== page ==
Jury acquits three charged in Russian journalist’s death
A jury Thursday cleared all three men charged with helping to kill outspoken Russian journalist Anna Politkovskaya, laying bare the state’s apparent inability to find or prosecute those behind one of Russia’s most politically charged assassinations.
The jury deliberated for less than two hours before acquitting two Chechen brothers and a former police officer charged as accessories in the newspaper reporter’s slaying in 2006. The judge immediately freed the men, along with an FSB officer who was tried simultaneously in a related case. The FSB is the domestic successor of the KGB.
News of the acquittal was met with grim acceptance among Politkovskaya’s supporters and colleagues, many of whom argued that the jury was correct in clearing the suspects because the prosecutors’ case was too flimsy.
They lamented the verdict as a crushing failure on the part of Russia’s legal system. The men were in fact connected to the killing, one of her editors insisted, but shoddy investigation and flimsy prosecution got in the way of the truth.
“The ineffective investigation was obvious to us, as well as the unclear accusations,” Karina Moskalenko, the lawyer who represented the Politkovskaya family, said in terse comments after the suspects were freed.
“We are making demands,” she later told reporters. “We need a real murderer.”
A reporter for the newspaper Novaya Gazeta, Politkovskaya had more than her share of powerful enemies. She undertook fierce, cutting investigations into human rights abuses carried out by Russian soldiers in Chechnya, as well as offering damning portraits of then President and now Prime Minister Vladimir Putin and Kremlin-backed Chechen leader Ramzan Kadyrov. She was gunned down in the elevator of her apartment building on Putin’s birthday in 2006.
Politkovskaya’s killing set off a lengthy and secretive hunt for the gunman and other suspects, as well as for those who ordered and paid for her death. But investigators have so far managed to bring to trial only the suspects acquitted Thursday, who were accused of relatively minor roles such as surveillance, dropping off the gunman and buying the weapon.
The investigation was troubled from the start. Nearly a year after Politkovskaya’s death, Russia’s prosecutor general jailed 11 suspects, but seven of them were later set free under murky circumstances. The freed suspects reportedly included a pair of former surveillance specialists with the Moscow police.
Even as the trial got underway, state secrecy laws prevented journalists and the public from getting a clear view of the case. Some testimony and other court proceedings were heard in private because intelligence agents were involved, lawyers said.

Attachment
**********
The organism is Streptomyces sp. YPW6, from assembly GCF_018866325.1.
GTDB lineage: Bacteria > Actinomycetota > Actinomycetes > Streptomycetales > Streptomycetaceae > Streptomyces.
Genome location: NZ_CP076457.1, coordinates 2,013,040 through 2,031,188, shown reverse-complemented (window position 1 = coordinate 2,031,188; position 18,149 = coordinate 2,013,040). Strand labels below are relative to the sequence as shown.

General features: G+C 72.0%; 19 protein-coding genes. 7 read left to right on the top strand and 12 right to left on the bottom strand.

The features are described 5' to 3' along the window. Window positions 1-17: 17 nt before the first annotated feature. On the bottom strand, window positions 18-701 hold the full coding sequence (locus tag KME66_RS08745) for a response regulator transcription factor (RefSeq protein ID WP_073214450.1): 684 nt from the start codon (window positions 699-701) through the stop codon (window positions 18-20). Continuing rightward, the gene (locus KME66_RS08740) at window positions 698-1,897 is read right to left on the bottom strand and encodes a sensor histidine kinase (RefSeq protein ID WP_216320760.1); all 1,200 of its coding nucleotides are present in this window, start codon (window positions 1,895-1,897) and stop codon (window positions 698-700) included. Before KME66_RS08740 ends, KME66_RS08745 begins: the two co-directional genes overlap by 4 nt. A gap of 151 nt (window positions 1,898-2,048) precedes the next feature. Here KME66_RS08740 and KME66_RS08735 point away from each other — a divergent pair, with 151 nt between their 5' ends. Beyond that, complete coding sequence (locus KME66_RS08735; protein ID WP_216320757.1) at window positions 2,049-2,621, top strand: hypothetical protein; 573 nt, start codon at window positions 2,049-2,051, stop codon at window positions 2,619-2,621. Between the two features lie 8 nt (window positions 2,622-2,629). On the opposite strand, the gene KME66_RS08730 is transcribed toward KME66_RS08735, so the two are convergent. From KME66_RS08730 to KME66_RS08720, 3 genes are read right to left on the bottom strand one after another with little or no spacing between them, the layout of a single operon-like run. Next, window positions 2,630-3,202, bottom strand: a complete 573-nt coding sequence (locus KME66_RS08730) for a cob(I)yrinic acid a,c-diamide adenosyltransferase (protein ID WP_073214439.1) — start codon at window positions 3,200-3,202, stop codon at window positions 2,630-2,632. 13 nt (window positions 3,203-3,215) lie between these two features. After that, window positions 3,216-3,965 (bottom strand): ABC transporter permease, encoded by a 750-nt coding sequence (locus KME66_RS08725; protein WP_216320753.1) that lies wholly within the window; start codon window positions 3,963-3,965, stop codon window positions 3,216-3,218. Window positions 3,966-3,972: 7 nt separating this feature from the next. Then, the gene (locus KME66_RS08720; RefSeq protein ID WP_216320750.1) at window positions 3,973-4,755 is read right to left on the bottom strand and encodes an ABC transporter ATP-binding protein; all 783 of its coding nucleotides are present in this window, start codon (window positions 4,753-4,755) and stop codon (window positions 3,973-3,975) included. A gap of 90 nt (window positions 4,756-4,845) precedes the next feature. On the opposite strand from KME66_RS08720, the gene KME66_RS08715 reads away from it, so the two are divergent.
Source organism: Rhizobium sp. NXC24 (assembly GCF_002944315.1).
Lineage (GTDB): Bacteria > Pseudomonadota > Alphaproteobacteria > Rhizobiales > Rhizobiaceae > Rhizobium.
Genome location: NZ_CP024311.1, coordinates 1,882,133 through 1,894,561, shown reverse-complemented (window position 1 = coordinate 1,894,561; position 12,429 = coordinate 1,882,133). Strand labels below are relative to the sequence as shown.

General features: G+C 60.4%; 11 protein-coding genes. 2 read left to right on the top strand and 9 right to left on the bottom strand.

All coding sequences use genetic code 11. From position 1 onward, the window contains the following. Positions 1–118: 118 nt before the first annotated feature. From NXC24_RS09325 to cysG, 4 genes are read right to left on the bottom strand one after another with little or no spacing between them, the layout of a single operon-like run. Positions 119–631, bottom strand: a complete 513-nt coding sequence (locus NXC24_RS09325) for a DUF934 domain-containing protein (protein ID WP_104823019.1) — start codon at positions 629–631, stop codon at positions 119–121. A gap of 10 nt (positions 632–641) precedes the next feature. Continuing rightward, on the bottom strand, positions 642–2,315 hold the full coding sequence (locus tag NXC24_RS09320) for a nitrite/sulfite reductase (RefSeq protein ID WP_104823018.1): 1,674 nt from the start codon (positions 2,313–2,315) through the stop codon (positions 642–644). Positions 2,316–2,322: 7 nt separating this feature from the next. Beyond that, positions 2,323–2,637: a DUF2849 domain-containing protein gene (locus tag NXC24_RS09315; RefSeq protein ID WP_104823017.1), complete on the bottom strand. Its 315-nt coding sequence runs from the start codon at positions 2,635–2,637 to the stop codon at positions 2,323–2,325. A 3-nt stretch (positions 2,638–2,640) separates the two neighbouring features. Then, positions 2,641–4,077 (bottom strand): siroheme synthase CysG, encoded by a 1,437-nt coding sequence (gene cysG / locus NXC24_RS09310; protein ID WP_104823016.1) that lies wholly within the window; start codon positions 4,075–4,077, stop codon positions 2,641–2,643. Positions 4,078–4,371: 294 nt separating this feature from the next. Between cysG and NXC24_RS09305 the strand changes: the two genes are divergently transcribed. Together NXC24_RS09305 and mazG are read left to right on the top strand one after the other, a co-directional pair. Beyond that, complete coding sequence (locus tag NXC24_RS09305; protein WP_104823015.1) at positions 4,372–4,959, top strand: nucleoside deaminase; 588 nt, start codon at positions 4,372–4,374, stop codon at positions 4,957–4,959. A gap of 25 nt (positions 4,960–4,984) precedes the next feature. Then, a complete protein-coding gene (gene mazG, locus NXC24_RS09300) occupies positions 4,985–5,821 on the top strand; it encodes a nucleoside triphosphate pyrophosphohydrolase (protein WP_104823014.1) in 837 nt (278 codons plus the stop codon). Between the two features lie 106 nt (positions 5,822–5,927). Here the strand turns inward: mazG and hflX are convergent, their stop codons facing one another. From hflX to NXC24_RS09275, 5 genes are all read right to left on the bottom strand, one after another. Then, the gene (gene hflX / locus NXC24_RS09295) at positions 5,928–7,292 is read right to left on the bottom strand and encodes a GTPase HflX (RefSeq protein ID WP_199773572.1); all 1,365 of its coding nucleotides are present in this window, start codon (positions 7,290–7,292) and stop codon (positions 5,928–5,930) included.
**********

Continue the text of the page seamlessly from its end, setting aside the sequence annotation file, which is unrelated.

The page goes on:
Critics say it was no accident that the search for the killers was ultimately fruitless. Even Moskalenko, the lawyer representing the Politkovskaya family, stopped just short of urging jurors to acquit the suspects, throwing blame instead on corrupt authorities.
“If it weren’t for the open and hidden tampering and pressure the investigators came under, there would have been more defendants on the bench and the case would have had more evidence,” said Sergei Sokolov, deputy editor at Novaya Gazeta. “The law enforcement system did everything it could to save itself, because they were involved in the murder.
“I’m angry,” said Sokolov, who warned that witnesses would now be vulnerable to reprisal from the men they testified against.
Prosecutors vowed to appeal the case. A lawyer for Dzhabrail Makhmudov, the younger Chechen brother, said his client would seek compensation for unjust imprisonment.
The lawyer, flamboyant debater Murad Musayev, raised doubts during the trial about inconsistencies in the cellphone records used by prosecutors to place the brothers in Politkovskaya’s neighborhood the day of the killing.
The brothers insisted that they couldn’t remember where they were when Politkovskaya was killed. Musayev accused intelligence agencies of providing fake telephone records in order to frame the brothers. “These guys have long been kept behind bars for nothing, tormented for nothing,” he told reporters.
Another Makhmudov brother is missing and is wanted by investigators who suspect him of being the one who pulled the trigger. Musayev says he has amassed DNA evidence casting doubt on the suspected gunman’s guilt.
The two brothers embraced upon hearing the jury’s verdict, and their mother wept, according to reports from within the courtroom. Setting forth into freedom, the men said they expected the case to be appealed and that they hoped to see the real killers hunted down.
“Everyone could see they had no proof,” Dzhabrail Makhmudov said.